Closed Pakistan-Afghan Border Causes Pain, Trade Losses
FILE - Trucks carrying containers stand idle at the closed Torkham border crossing between Pakistan and Afghanistan. The closure of border crossings has further raised tensions between the two neighbors
TORKHAM BORDER CROSSING —
Pakistan's decision to close the border with Afghanistan was a largely symbolic act aimed at forcing its neighbor to take action against extremist groups blamed for fomenting cross-border terror attacks.
It's a hard reality for the travelers and traders trapped for nearly two weeks on both sides of the dusty crossings at Torkham, Ghulam Khan and Chaman.
Truckloads of food are rotting. Families are divided. People seeking treatment for a variety of ailments have run out of medicine and money, or will do so soon. Only ambulances transferring the dead from the Pakistan side have been allowed to pass.
"We implore the two governments to pay attention to our problems," said Ahmadullah, an Afghan stuck on the Pakistani side. "We have suffered in terms of our health. We have run out of medicines. Look at my friend who is sitting and vomiting."
Sayedul Haq, another stranded Afghan, added: "They should let us cross and join our families. Let them build a wall. We will no longer go to Pakistan, because we have our own country. Let's forget Pakistan. We are like prisoners."
Waris Ali, from Pakistan's Punjab province, waited on the other side of the fence.
"I have come from Kabul 12 days ago," he said. "I am sick and cannot eat. I have no medicines, too. I don't have money to pay for my stay at the hotel."
Terror attacks cited
Pakistan says it understands the pain but claims it had to act amid a rash of terror attacks around the country that killed over 150 people in just a few days.
Islamic State and allied groups have claimed responsibility for those attacks and similar ones in Afghanistan — which Kabul blames on terrorists in safe havens in Pakistan — that seem aimed at destabilizing both countries' governments and driving them even further apart when they could be cooperating to fight a common enemy.
FILE - Afghan families arrive at the border crossing in Torkham, June 18, 2016.
"When so much is happening [terrorist attacks] here [in Pakistan] and there are indications that it has links there [Afghanistan], then you have to do such measures, so this was a temporary measure," said Sartaj Aziz, Pakistan's foreign affairs adviser. "I hope border crossings will be opened soon."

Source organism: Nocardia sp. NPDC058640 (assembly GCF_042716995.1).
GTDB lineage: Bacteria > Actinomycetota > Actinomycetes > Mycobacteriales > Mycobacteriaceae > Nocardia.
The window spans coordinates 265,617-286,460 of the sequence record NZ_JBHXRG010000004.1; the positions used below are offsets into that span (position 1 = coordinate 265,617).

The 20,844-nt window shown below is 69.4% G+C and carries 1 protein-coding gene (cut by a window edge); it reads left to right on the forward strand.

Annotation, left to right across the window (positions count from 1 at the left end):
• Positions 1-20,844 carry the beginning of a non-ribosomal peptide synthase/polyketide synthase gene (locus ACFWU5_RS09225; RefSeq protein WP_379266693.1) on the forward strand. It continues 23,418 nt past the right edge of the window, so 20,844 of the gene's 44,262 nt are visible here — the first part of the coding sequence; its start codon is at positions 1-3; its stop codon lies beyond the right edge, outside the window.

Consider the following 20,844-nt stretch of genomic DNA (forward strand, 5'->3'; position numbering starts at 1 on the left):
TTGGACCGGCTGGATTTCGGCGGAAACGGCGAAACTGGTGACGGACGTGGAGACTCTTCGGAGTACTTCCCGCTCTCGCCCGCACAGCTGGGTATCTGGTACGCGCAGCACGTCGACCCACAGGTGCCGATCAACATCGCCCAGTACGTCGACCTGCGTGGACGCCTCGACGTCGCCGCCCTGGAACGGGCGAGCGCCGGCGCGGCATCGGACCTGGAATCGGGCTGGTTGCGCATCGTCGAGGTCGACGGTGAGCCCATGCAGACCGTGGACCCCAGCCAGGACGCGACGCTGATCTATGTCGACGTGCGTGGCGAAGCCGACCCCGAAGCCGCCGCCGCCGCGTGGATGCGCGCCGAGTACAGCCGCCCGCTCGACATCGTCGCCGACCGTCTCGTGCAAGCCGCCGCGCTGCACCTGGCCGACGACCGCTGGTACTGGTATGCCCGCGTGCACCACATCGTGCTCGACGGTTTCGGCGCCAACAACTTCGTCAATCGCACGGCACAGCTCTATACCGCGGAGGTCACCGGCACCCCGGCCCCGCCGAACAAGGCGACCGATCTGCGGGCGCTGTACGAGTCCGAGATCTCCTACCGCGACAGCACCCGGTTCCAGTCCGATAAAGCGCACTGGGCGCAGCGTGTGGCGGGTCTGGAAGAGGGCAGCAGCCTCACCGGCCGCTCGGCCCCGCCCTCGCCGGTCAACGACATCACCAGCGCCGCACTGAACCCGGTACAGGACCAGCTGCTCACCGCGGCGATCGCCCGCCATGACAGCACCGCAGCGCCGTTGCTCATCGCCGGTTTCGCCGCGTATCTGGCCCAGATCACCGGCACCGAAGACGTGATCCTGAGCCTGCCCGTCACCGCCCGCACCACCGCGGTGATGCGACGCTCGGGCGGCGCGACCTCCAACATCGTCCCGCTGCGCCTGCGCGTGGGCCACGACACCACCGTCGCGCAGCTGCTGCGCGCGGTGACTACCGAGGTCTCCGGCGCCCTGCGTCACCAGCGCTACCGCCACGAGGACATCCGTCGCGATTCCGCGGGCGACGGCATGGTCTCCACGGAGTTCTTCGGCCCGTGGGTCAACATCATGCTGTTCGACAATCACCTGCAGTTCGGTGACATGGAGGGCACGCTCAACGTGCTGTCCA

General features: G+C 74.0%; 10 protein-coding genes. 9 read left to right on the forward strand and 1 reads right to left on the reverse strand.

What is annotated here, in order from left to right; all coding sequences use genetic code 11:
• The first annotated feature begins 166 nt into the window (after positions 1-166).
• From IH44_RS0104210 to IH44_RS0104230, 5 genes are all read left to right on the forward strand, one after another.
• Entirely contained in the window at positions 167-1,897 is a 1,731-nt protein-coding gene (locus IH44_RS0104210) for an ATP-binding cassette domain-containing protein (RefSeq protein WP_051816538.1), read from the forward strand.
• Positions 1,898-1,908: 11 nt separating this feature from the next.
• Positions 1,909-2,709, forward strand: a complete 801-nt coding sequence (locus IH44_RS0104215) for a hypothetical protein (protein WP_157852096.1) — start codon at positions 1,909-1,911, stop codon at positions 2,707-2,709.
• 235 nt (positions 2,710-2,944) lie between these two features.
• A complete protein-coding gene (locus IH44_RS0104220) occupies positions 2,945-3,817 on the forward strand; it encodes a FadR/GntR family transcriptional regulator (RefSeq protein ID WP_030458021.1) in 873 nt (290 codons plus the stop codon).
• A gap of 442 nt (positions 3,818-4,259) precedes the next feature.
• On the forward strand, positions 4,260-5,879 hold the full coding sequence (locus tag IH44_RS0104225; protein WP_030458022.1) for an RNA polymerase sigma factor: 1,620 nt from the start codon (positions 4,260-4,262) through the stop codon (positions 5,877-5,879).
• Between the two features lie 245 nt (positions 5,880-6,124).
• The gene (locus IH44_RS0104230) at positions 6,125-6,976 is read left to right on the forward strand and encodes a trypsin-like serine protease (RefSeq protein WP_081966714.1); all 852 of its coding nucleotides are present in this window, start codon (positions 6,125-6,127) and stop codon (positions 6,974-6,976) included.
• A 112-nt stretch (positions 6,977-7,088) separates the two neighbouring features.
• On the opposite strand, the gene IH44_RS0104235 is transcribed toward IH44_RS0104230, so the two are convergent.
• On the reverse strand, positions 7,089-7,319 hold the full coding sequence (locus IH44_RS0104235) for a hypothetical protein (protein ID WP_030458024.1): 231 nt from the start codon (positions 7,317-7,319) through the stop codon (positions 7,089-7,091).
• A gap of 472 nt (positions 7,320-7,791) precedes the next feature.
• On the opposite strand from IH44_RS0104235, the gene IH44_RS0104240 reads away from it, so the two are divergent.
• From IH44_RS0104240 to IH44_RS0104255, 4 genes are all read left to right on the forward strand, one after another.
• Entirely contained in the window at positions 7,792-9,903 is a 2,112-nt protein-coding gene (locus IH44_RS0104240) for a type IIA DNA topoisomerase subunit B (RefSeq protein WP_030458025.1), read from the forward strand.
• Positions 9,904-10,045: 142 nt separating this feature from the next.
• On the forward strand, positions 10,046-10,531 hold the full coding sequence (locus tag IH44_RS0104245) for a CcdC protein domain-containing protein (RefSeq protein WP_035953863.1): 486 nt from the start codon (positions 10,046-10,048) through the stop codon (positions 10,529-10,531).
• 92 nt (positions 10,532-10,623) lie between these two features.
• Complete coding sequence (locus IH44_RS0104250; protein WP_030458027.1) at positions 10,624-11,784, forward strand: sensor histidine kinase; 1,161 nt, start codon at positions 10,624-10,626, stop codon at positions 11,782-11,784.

While Pakistan also has launched a nationwide crackdown on extremists, the closed border crossings have become the face of its anti-terror efforts. Normally bustling with colorfully decorated trucks mixing with cars, carts and pedestrians, the crossings now sit empty, except for armed Pakistani troops.
"The closures of these crossing points, which are heavily regulated with full checking arrangements on both sides, serve no purpose other than to inflict hardship on ordinary people and hurt trade and transit," said Omar Zakhilwal, Afghanistan's ambassador to Pakistan.
Fatima Atif, a human rights activist, agrees.
"Border closure will not serve the purpose, and it is not a long-term solution," Atif said. "We should regulate the border in an effective way and should have better ties with neighbors."
'We have suffered'
Officials have estimated daily losses in trade at $3 million.
"Hundreds of stranded goods trucks are loaded with fresh fruits, vegetables, poultry and other edible items, which are near to waste," said Zubair Motiwala, chairman and president of the Afghanistan-Pakistan Joint Chamber of Commerce and Industry. "We urge both governments that business and trade ties should be separated from political tensions."
Truck driver Sayed Anwar said he had run out of his expense money, adding: "We have suffered heavy losses."
More worrying for many are concerns about permanent long-term damage to trade, with recent figures showing a rise in Afghanistan's trade with Iran and a corresponding decline in business with Pakistan.
"Pakistan-Afghanistan trade has dropped significantly in the last 1 1/2 years because of bilateral tension," said Motiwala, who estimated that there had been a 40 percent decline in recent years.
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